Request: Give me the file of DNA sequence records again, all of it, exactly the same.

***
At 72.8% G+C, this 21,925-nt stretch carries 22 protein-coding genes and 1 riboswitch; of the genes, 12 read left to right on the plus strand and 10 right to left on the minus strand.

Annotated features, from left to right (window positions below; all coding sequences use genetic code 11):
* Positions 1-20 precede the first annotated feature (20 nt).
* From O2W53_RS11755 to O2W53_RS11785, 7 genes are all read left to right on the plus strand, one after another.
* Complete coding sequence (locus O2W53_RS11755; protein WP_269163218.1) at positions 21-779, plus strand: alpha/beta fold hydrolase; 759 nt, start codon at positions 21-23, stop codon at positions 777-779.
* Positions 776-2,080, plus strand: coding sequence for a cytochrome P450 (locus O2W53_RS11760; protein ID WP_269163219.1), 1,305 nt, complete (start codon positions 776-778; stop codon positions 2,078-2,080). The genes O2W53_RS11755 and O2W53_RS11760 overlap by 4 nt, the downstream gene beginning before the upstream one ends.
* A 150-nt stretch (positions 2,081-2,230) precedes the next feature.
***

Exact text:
At 72.8% G+C, this 21,925-nt stretch carries 22 protein-coding genes and 1 riboswitch; of the genes, 12 read left to right on the plus strand and 10 right to left on the minus strand.

Annotated features, from left to right (window positions below; all coding sequences use genetic code 11):
* Positions 1-20 precede the first annotated feature (20 nt).
* From O2W53_RS11755 to O2W53_RS11785, 7 genes are all read left to right on the plus strand, one after another.
* Complete coding sequence (locus O2W53_RS11755; protein WP_269163218.1) at positions 21-779, plus strand: alpha/beta fold hydrolase; 759 nt, start codon at positions 21-23, stop codon at positions 777-779.
* Positions 776-2,080, plus strand: coding sequence for a cytochrome P450 (locus O2W53_RS11760; protein ID WP_269163219.1), 1,305 nt, complete (start codon positions 776-778; stop codon positions 2,078-2,080). The genes O2W53_RS11755 and O2W53_RS11760 overlap by 4 nt, the downstream gene beginning before the upstream one ends.
* A 150-nt stretch (positions 2,081-2,230) precedes the next feature.